Media Workforce Shrinking

Sometimes you do not want to be right. And I certainly do not want to claim credit. To a large extent many have written about it, signaled it at various talks and debates, blogged about it, and heard about it from many sources throughout the industry: the media workforce is steadily shrinking.

Via Patrick Phillips, editor at IWantMedia, comes this report on AdAge: "Media Work Force Sinks to 15-Year Low. Newspaper Slump and the Shift to Digital, Direct Take Toll on Employment." This follows last year's reports by IWantMedia and by Challenger, Gray & Christmas (as reported by UPI) on media industry job cuts, signaling a rise of 88% of job cuts throughout the US media industry in 2006 over the year before.

Interestingly, AdAge reports that the only area in the media industry that is booming, is that of marketing consultant... Indeed: all the creative talent is disappearing into the void of contingent, uncontracted, farmed out, atypical, and otherwise sans papiers labor (the kind that works "on spec" and does not show up in census data or workforce statistics).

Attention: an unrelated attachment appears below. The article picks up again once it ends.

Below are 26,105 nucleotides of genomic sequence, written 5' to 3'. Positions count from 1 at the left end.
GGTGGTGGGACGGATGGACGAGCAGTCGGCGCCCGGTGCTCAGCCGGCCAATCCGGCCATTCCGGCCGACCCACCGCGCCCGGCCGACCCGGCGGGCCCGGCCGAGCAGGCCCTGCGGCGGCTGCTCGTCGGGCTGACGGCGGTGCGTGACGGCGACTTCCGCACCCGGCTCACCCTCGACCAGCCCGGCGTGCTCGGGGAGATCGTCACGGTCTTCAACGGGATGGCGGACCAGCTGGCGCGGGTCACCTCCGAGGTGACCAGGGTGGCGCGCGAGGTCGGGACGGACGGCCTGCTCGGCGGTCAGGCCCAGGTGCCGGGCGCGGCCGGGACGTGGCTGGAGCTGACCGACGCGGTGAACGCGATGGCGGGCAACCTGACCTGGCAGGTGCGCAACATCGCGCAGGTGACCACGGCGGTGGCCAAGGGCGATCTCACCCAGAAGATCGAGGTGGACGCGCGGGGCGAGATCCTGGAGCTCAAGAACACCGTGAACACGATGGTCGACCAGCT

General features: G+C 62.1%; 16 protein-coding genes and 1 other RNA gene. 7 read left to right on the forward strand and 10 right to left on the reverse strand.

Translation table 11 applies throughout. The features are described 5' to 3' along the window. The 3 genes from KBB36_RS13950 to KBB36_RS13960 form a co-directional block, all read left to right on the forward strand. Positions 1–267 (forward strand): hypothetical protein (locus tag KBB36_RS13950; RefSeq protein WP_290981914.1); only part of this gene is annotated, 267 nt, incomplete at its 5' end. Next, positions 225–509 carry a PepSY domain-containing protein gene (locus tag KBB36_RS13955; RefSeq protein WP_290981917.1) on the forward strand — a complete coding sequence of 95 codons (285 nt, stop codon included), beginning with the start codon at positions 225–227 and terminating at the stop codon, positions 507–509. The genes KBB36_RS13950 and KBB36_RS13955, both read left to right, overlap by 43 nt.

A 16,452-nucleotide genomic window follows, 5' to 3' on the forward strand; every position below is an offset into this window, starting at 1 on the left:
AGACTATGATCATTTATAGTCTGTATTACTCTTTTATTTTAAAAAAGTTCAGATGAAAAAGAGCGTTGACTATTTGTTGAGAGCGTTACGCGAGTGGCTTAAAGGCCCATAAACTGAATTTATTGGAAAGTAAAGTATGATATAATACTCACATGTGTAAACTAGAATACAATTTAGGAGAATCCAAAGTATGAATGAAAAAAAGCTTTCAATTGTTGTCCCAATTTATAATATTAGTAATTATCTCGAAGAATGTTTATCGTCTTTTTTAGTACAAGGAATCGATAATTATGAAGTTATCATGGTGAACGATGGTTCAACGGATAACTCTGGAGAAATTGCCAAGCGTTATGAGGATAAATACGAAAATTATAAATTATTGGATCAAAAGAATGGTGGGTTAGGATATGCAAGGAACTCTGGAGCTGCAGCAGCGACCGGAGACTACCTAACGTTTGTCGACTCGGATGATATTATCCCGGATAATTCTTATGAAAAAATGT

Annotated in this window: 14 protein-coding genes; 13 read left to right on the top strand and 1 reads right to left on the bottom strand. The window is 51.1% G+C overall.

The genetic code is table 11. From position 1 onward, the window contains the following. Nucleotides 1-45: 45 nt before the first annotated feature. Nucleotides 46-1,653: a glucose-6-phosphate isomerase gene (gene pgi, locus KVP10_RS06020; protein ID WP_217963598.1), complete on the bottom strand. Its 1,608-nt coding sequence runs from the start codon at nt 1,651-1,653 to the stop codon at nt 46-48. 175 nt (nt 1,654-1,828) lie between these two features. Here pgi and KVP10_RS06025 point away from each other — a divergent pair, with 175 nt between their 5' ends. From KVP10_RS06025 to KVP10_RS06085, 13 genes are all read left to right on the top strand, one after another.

Jobs are being are offshored (advertising holding firms sending creative accounts to China and Brazil, networks moving TV investments to India, newspapers sending their online, business news, and acquisition departments overseas in attempt to "remote control journalism"), outsourced (to citizen-consumers under the heading of "user generated content"), or alltogether deleted.

Part of what i additionally talk about in Media Work is this false notion of "replacement" of old media jobs by new media ones often claimed by web-pundits, but in the real world new media jobs are added at a much slower pace (and with substiantially worse labor conditions) than older ones are deleted.

Perhaps it is time for worldwide organized networks of creative workers. Perhaps the often-discussed "talent wars" in the business sector should get the attention of managers in the creative industries, as the vast majority of CEOs in the knowledge industries seem to be increasingly convinced that talent acquisition, retention and development is the key to future success and indeed survial (link to Accenture's 2006 High Performance Workforce report).

At this rate, we'll all be stuck in an endless reality TV and (its offspring) UGC nightmare. Forever.